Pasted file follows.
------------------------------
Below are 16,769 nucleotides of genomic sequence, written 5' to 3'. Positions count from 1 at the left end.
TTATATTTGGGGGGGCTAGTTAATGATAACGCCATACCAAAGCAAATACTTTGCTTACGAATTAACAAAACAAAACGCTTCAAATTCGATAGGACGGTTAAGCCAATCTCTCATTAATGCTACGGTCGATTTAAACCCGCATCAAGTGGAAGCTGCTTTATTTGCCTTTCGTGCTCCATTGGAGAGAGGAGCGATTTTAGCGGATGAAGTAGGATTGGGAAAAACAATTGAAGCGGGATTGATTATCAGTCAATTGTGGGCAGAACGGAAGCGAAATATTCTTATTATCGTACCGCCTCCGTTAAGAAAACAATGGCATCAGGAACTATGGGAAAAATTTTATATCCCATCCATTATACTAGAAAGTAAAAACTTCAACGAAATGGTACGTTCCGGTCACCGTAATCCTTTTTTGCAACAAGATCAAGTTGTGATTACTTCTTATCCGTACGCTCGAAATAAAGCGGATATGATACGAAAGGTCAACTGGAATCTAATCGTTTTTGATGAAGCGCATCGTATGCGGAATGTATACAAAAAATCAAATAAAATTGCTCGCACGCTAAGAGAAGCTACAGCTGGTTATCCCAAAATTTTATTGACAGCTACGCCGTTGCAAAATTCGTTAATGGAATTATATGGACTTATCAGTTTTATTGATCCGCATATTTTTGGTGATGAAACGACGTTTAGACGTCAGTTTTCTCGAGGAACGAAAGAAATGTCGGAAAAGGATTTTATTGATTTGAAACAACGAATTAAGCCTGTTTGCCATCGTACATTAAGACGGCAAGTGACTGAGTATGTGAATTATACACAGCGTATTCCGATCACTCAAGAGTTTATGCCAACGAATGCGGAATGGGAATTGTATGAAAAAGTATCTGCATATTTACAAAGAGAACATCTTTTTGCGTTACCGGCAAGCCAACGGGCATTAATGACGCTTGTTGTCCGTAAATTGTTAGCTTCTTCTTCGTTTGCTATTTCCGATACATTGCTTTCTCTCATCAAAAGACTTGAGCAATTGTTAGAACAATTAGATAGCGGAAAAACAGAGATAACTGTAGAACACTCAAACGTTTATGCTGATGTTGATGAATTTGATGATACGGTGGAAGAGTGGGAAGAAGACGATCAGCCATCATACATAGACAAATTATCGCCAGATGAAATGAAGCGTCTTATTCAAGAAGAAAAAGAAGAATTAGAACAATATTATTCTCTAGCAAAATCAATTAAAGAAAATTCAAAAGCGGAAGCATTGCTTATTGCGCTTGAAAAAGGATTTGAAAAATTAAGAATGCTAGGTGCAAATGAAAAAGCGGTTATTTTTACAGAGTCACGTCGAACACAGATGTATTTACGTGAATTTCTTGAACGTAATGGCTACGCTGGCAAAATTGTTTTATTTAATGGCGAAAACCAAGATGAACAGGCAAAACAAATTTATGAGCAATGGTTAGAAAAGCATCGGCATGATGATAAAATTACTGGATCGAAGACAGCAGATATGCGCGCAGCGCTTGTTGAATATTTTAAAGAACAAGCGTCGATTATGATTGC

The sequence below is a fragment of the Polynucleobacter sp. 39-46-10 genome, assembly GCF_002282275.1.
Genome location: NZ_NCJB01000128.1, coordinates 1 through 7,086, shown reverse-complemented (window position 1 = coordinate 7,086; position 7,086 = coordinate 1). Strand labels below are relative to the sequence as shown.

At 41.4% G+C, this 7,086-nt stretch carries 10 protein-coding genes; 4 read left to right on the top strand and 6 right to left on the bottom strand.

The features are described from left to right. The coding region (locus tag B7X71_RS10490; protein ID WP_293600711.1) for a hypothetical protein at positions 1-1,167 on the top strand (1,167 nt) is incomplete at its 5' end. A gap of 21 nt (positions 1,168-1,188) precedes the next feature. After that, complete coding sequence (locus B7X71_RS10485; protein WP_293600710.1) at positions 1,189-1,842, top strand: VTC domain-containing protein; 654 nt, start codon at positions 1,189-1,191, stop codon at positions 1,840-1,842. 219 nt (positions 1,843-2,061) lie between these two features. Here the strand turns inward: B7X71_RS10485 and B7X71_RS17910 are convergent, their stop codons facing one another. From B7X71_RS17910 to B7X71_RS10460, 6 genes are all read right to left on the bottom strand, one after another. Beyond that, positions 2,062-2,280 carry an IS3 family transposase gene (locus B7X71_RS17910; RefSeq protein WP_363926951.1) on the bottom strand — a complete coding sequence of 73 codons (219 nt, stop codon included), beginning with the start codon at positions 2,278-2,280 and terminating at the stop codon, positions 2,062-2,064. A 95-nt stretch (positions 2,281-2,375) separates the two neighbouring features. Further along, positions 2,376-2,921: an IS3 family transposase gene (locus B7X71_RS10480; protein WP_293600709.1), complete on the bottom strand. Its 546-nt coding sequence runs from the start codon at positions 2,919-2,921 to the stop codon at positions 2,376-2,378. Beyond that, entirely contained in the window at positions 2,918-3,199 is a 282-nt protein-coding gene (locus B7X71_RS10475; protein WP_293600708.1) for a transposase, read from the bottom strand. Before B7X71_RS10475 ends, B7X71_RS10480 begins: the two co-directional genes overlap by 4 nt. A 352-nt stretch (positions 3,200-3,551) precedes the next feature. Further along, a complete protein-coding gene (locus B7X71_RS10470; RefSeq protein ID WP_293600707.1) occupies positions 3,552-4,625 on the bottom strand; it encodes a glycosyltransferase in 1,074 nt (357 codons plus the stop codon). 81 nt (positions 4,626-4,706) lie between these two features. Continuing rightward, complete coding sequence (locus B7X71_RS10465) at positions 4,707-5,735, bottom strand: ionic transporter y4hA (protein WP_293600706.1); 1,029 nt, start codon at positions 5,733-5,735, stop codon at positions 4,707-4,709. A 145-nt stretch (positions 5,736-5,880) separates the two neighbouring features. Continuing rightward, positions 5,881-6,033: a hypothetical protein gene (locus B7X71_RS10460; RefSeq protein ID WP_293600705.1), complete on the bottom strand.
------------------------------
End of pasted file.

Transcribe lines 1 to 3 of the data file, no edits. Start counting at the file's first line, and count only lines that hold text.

Below are 16,769 nucleotides of genomic sequence, written 5' to 3'. Positions count from 1 at the left end.
TTATATTTGGGGGGGCTAGTTAATGATAACGCCATACCAAAGCAAATACTTTGCTTACGAATTAACAAAACAAAACGCTTCAAATTCGATAGGACGGTTAAGCCAATCTCTCATTAATGCTACGGTCGATTTAAACCCGCATCAAGTGGAAGCTGCTTTATTTGCCTTTCGTGCTCCATTGGAGAGAGGAGCGATTTTAGCGGATGAAGTAGGATTGGGAAAAACAATTGAAGCGGGATTGATTATCAGTCAATTGTGGGCAGAACGGAAGCGAAATATTCTTATTATCGTACCGCCTCCGTTAAGAAAACAATGGCATCAGGAACTATGGGAAAAATTTTATATCCCATCCATTATACTAGAAAGTAAAAACTTCAACGAAATGGTACGTTCCGGTCACCGTAATCCTTTTTTGCAACAAGATCAAGTTGTGATTACTTCTTATCCGTACGCTCGAAATAAAGCGGATATGATACGAAAGGTCAACTGGAATCTAATCGTTTTTGATGAAGCGCATCGTATGCGGAATGTATACAAAAAATCAAATAAAATTGCTCGCACGCTAAGAGAAGCTACAGCTGGTTATCCCAAAATTTTATTGACAGCTACGCCGTTGCAAAATTCGTTAATGGAATTATATGGACTTATCAGTTTTATTGATCCGCATATTTTTGGTGATGAAACGACGTTTAGACGTCAGTTTTCTCGAGGAACGAAAGAAATGTCGGAAAAGGATTTTATTGATTTGAAACAACGAATTAAGCCTGTTTGCCATCGTACATTAAGACGGCAAGTGACTGAGTATGTGAATTATACACAGCGTATTCCGATCACTCAAGAGTTTATGCCAACGAATGCGGAATGGGAATTGTATGAAAAAGTATCTGCATATTTACAAAGAGAACATCTTTTTGCGTTACCGGCAAGCCAACGGGCATTAATGACGCTTGTTGTCCGTAAATTGTTAGCTTCTTCTTCGTTTGCTATTTCCGATACATTGCTTTCTCTCATCAAAAGACTTGAGCAATTGTTAGAACAATTAGATAGCGGAAAAACAGAGATAACTGTAGAACACTCAAACGTTTATGCTGATGTTGATGAATTTGATGATACGGTGGAAGAGTGGGAAGAAGACGATCAGCCATCATACATAGACAAATTATCGCCAGATGAAATGAAGCGTCTTATTCAAGAAGAAAAAGAAGAATTAGAACAATATTATTCTCTAGCAAAATCAATTAAAGAAAATTCAAAAGCGGAAGCATTGCTTATTGCGCTTGAAAAAGGATTTGAAAAATTAAGAATGCTAGGTGCAAATGAAAAAGCGGTTATTTTTACAGAGTCACGTCGAACACAGATGTATTTACGTGAATTTCTTGAACGTAATGGCTACGCTGGCAAAATTGTTTTATTTAATGGCGAAAACCAAGATGAACAGGCAAAACAAATTTATGAGCAATGGTTAGAAAAGCATCGGCATGATGATAAAATTACTGGATCGAAGACAGCAGATATGCGCGCAGCGCTTGTTGAATATTTTAAAGAACAAGCGTCGATTATGATTGC

The sequence below is a fragment of the Polynucleobacter sp. 39-46-10 genome, assembly GCF_002282275.1.